Saturday, December 8, 2018

Dreading the pressure of New Year’s resolutions? Read my non-traditional guidelines to help you achieve success and have fun while doing it.


Starting over.  I ran three miles about a month ago. It was rough. Some might say three miles is a great accomplishment but just 6 months earlier I had completed my goal of running a half marathon, pushing three little monsters in a triple stroller. My youngest daughter has just turned one and getting my health back was part of my postpartum goal. I was feeling strong, mentally healthy, and proud of myself for finishing the race. I never ran again. Not at all. Until last month.

There were a million valid reasons as to why I stopped running. When I saw the picture this morning that had been taken during my 5K it got me thinking about goals and reflecting on how happy I was that I wasn’t afraid to start over and set a new goal for myself. Goals do not always need to be big and it’s okay to stop and start again. If I would have become stuck in my whoa is me, feeling sorry for myself that I could no longer run one mile comfortably mode,  I never would have taken to first step that lead me to this picture and the awesome memory with my kids. To me, the definition of failure is not trying. How about you?

Have you ever sabotaged a goal before you even started it? Told yourself that new year resolutions are not worth it because you never finish them anyway? Perhaps listed 5,000 reasons why you could never meet your goal before you put down one reason why you could? Are you afraid of failure so you tell yourself that you would rather not try to begin with? If any of these sound familiar, you are not alone. Before you give up on yourself and your goals consider the fact that feeling overwhelmed and discouraged is very normal but it doesn’t have to dictate your behavior.

There are a million tips available online for meeting your New Year’s goals but consider some of these helpful but uncommon tools to give yourself a head start this year.

Keep a positive growth mindset. Language can be an incredible tool for change, both positive and negative. How we define ourselves has a direct outcome on our behavior; so if we start our day viewing ourselves as a failure, there is only room for one outcome. Any guesses? Failure. Label yourself as a capable individual that WILL meet your goal.

Avoid all or nothing thinking. The best thing you can do for yourself is not to get stuck in common pitfalls of unhelpful thinking styles. An unhelpful thinking style is a label we apply to ourselves or a situation that is not based on fact, but we have decided it’s true regardless of contrary evidence. These thoughts are typically automatic and take work to reframe. Ask yourself if your thought is based on fact or opinion. Then see if there is another way of looking at the situation and consider an alternative viewpoint. For example, perhaps you didn’t meet your weekly goal, but did you keep a positive mindset? Did you complete 2 out of 5 days? Did you remain committed despite not meeting your weekly goals? Chances are you did make progress, you did not fail and you are closer to meeting your long-term goal.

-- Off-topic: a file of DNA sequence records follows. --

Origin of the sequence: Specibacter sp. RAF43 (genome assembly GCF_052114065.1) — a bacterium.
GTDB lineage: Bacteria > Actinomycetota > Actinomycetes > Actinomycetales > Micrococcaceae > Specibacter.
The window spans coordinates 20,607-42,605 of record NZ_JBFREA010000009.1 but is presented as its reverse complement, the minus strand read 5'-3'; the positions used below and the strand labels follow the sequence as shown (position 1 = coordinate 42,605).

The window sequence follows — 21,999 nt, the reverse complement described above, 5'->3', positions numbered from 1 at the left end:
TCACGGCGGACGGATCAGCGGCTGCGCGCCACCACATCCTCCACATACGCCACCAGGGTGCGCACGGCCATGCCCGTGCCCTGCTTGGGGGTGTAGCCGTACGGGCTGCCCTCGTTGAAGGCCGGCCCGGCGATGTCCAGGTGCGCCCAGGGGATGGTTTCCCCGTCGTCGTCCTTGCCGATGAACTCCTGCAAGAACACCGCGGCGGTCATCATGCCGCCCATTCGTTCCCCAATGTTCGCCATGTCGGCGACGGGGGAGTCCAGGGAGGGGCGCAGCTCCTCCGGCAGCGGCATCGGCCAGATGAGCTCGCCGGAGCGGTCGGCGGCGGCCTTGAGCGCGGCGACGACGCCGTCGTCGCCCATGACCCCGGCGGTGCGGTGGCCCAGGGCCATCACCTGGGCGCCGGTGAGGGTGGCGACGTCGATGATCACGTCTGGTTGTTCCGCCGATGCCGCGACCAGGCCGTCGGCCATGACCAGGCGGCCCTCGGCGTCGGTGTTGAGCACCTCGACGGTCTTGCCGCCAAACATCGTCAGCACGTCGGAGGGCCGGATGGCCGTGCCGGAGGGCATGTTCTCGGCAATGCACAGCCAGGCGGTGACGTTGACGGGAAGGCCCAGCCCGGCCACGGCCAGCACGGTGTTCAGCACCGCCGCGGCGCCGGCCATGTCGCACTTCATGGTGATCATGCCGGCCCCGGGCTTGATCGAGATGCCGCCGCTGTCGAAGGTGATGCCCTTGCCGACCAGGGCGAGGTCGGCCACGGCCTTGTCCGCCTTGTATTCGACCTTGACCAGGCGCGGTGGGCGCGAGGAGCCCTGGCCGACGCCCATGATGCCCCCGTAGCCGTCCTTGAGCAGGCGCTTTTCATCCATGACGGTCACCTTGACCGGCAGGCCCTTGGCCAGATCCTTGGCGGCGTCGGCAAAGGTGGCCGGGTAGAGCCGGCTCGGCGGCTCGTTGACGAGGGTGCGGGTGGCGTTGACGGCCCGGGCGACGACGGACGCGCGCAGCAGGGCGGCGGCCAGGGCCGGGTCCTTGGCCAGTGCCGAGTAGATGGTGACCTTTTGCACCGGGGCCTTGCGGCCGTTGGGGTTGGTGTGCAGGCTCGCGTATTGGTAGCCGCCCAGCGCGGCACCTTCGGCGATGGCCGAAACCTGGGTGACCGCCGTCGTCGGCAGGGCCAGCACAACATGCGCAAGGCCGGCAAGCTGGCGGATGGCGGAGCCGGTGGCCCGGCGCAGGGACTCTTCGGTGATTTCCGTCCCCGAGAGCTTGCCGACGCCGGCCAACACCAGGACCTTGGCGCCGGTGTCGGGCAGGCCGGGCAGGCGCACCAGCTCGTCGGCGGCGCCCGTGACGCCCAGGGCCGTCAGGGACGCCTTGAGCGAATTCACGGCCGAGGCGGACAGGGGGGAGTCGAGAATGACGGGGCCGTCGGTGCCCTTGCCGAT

Don’t get stuck in the past. Staying stuck in the past keeps us from moving forward. We become so focused on what went wrong that we don’t put enough emphasis into what can go right. It’s okay to reflect on past events but only to identify strengths and areas you can build off of and learn from to help you move forward.

When creating your goals use these tips to avoid setting unrealistic and unmeasurable goals. 

1. Be very clear on your goal. Write it down. Break it down into steps that you will need to work up to your goal. Create an outline of steps you will take daily, weekly, and monthly and celebrate each level of success.

2. Don’t be afraid to redefine your goal once you get into it. Perhaps the way you originally wrote your goal doesn’t seem as important or isn’t as realistic; modify it. There is a fine line between justification for giving up on a goal that you can meet but choose not to put in the work versus a valid reason to modify it. Only you can truly know if you are selling yourself short.

3. Be clear on why you are choosing your goal. Is the goal really important to you or are you being influenced by the “should police?”

4. Visualize how it will feel when you meet your goal. Get out of your head and tap into a deeper sense of allowing and experiencing the visceral joy of meeting your goal. Tap into this feeling when you get discouraged or off track.

5. Keep others in mind when you start to feel selfish for taking the time to work on your goal. When we improve ourselves we automatically create a positive ripple effect in the world around us.

Show yourself some love and make a commitment to set a goal, or several goals this upcoming year. Feeling motivated? Start now. There is nothing that says you need to pick January 1st as your start date. Changing your habits is no easy task and challenging yourself to try something new for the benefit of health is a win regardless of the outcome.  I may not have run 13 miles over Thanksgiving but I ran 3.  My kids didn’t care what I used to be able to do, they cared where I was that day. They were in the moment celebrating my gift of freedom to work toward personal goals and experiencing an awesome morning with their Mom. I’m so happy that I was willing to accept where I was that day versus staying stuck where I came from!

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Dreading the pressure of New Year’s resolutions? Read my non-traditional guidelines to help you achieve success and have fun while doing it.

Starting over.  I ran three miles about a month ago. It was rough. Some might say three miles is a great accomplishment but just 6 months...